Bandit, a 6-month-old border collie, is taking the lead on avalanche rescue at Loveland Ski Area |

Bandit, a 6-month-old border collie, is taking the lead on avalanche rescue at Loveland Ski Area

Dog handler Dan Linden snowboards alongside Loveland Ski Area avalanche rescue dog in-training, Bandit.
Courtesy photo Dustin Schaefer

LOVELAND SKI AREA — Zuma, a 7-year-old husky-wolf mix, has served as Loveland Ski Area’s avalanche rescue dog or rescue dog in-training for his whole life. However, dogs get to retire too and Dan Linden, an avalanche rescue dog handler at Loveland, said they usually retire the dogs after about eight years. To take his place is a 6-month-old border collie, Bandit, who has been training with Linden. 

Zuma, the current avalanche rescue dog at Loveland Ski Area, will retire soon, leaving big paw prints for avalanche rescue dog in-training, Bandit, to fill.
Taylor Sienkiewicz /

“The way they typically do it is working dogs work seven to eight years and Zuma is … 7 right now, so it will probably be his last season,” Linden said. 

In September, Linden got Bandit from a dog breeder in Yoder, Colorado, that specializes in working dogs. Linden said the path for Bandit to become an avalanche rescue dog is a two- to three-year process. Linden said the first year of training is the most fun because it is mainly about obedience and getting Bandit used to the ski area. 

“The first year is all obedience and getting him used to riding ski lifts and snowmobiles and being around loud noises like explosives,” Linden said. “Once he’s fully grown — so next season he’ll be 1 1/2 — that’s when we’ll start doing the avalanche rescue oriented training.”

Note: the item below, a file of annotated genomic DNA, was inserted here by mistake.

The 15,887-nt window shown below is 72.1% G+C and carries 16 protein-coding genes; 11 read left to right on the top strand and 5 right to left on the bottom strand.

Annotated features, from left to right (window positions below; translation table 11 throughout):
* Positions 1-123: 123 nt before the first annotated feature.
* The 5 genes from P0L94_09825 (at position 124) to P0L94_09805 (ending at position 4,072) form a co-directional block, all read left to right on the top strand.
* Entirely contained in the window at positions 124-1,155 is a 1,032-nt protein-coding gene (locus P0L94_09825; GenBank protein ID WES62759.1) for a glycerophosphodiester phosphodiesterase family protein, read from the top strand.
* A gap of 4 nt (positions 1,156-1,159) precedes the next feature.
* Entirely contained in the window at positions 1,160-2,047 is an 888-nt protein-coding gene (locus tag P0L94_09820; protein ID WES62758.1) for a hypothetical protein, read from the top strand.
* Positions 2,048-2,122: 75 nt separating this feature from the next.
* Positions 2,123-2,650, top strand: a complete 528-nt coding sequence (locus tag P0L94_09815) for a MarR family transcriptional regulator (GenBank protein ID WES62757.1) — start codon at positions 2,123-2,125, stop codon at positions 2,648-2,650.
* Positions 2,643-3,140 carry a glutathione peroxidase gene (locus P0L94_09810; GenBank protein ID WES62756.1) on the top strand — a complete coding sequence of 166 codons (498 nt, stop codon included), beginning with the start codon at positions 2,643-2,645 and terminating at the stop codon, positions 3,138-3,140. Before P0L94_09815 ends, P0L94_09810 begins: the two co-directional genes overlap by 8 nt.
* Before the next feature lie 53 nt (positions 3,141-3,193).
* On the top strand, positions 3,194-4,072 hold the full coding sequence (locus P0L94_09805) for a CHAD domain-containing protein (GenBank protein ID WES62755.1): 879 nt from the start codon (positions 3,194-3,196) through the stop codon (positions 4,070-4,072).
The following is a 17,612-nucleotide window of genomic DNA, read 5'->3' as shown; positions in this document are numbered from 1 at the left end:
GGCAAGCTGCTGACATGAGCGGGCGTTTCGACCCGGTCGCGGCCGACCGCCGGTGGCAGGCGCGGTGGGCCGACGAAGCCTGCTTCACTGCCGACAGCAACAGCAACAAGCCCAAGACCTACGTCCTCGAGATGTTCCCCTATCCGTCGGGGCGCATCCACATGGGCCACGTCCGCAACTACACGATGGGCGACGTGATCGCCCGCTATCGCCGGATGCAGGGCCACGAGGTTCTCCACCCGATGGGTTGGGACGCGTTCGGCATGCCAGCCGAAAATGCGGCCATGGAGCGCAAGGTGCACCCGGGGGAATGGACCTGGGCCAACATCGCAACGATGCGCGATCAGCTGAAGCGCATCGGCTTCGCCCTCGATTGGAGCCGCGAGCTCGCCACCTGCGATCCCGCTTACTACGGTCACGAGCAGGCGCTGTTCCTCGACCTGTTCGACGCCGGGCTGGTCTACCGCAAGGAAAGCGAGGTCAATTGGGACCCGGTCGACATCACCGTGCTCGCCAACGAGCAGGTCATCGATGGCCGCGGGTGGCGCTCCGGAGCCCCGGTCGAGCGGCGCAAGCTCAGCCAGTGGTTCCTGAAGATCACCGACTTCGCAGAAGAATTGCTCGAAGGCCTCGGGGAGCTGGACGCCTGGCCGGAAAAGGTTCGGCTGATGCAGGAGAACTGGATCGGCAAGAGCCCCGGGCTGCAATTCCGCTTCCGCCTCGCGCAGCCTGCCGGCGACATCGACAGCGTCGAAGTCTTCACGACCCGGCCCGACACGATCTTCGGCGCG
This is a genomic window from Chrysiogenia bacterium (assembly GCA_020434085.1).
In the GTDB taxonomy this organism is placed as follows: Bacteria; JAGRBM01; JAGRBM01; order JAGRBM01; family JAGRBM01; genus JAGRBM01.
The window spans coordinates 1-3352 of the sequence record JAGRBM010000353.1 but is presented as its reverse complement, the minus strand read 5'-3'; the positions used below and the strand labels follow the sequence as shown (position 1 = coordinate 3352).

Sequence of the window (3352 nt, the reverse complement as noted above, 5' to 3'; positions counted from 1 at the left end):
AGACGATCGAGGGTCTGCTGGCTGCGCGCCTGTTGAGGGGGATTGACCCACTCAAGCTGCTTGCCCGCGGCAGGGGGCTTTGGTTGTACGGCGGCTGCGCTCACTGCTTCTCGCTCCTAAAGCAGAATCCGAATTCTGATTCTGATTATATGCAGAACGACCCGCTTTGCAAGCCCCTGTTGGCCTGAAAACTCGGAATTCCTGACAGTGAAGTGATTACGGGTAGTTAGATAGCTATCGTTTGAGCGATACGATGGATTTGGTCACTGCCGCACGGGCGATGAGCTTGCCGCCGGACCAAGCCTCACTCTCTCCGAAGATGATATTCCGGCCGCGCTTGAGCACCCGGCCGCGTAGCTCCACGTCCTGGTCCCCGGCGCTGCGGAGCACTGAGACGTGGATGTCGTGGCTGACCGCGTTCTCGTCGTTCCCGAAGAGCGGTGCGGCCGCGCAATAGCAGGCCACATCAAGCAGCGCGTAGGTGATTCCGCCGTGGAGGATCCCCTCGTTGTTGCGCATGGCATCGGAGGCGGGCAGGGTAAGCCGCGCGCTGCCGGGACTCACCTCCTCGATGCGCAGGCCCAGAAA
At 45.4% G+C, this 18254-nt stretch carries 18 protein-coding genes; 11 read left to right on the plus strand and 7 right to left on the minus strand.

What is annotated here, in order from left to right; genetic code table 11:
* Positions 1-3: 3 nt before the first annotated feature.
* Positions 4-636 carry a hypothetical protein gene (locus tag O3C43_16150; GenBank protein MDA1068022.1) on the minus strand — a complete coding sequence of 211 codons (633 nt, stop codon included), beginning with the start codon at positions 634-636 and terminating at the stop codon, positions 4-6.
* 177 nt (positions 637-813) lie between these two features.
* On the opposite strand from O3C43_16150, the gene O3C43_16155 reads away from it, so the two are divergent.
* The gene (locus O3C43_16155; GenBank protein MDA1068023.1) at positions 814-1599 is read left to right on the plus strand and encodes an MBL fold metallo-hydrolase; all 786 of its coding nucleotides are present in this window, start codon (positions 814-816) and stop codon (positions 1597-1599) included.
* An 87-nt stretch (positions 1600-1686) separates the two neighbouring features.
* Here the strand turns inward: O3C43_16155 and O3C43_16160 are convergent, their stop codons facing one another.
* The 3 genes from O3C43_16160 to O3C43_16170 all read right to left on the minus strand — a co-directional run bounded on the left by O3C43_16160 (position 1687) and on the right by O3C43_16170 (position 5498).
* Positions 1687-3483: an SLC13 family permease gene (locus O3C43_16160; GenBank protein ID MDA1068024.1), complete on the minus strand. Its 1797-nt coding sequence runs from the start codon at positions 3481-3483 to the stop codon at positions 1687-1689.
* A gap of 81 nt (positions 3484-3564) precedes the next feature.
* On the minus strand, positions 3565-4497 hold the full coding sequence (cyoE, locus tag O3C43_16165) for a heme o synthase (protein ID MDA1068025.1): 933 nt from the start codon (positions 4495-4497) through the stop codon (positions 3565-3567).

Bandit plays with his handler, Dan Linden.
Courtesy photo Dustin Schaefer

Linden explained that at first, this training is like an easy game of hide-and-seek called “pop-ups.” During pop-ups, someone will run away, pop out of the dog’s sight, run back into sight, call the dogs name and then hide. The dog will then run to find the person. 

“So you build off of that and then eventually you go to a blind version of it where they just are hidden and the dog doesn’t see them,” Linden said. “Eventually, you do the fake burial scenario as well.”

Dogs like Bandit and Zuma are used for both in-bounds and out-of-bounds avalanches, though in-bounds slides are easier to get to quickly.

“In the event of an in-bounds avalanche we would dispatch our rescue team and Bandit up the hill and we would try to get him sniffing the debris field to see if he can pick up any scents and then once he does flag on a scent, hopefully we’ll train him to dig,” Linden said. 

Once the dog starts digging somewhere, the rest of the team will come with shovels to help dig a person out.

“In the backcountry, we’re picked up by Flight For Life and a lot of times, pending how long the person has been buried, that will be more of a body recovery type of mission just because of the nature of the burial,” Linden said.

If a backcountry avalanche happens near Loveland Pass, the avalanche team at Arapahoe Basin Ski Area or at Loveland Ski Area will be dispatched. Occasionally both teams will be activated, based on how big the avalanche is. As an area highly impacted by avalanches, the Loveland rescue team is looking to expand their program and get three more puppies in the training program in addition to Bandit.

“Looking at other ski areas they have some larger dog programs than we do and we have the second-most avalanche terrain in Colorado,” Linden said. “So we just figured it would be good for us to kind of build that program up.”

While Bandit is Linden’s first training dog, Linden said that participating in the training as a “victim” inspired him to become a dog trainer. This year is Linden’s seventh season working at Loveland.

“When I was a rookie I was placed into training scenarios as the victim so I got buried in holes a lot and I always thought it was cool to see the dogs come in and unbury me,” Linden said. “That was really inspirational to me, so after doing that enough times I decided I wanted to be on the other end of it eventually.”

As for Bandit’s training, Linden said Bandit is ahead of the curve and is a very loving and obedient dog. 

“He’s not too high energy, thankfully, some collies can be neurotic, but he’s very manageable and he listens very well, so he’s just an all around good boy,” Linden said.

Linden said that at only 10 weeks, Bandit was already responding to commands. 

“Hopefully by the end of next season we’ll have him certified,” Linden said.

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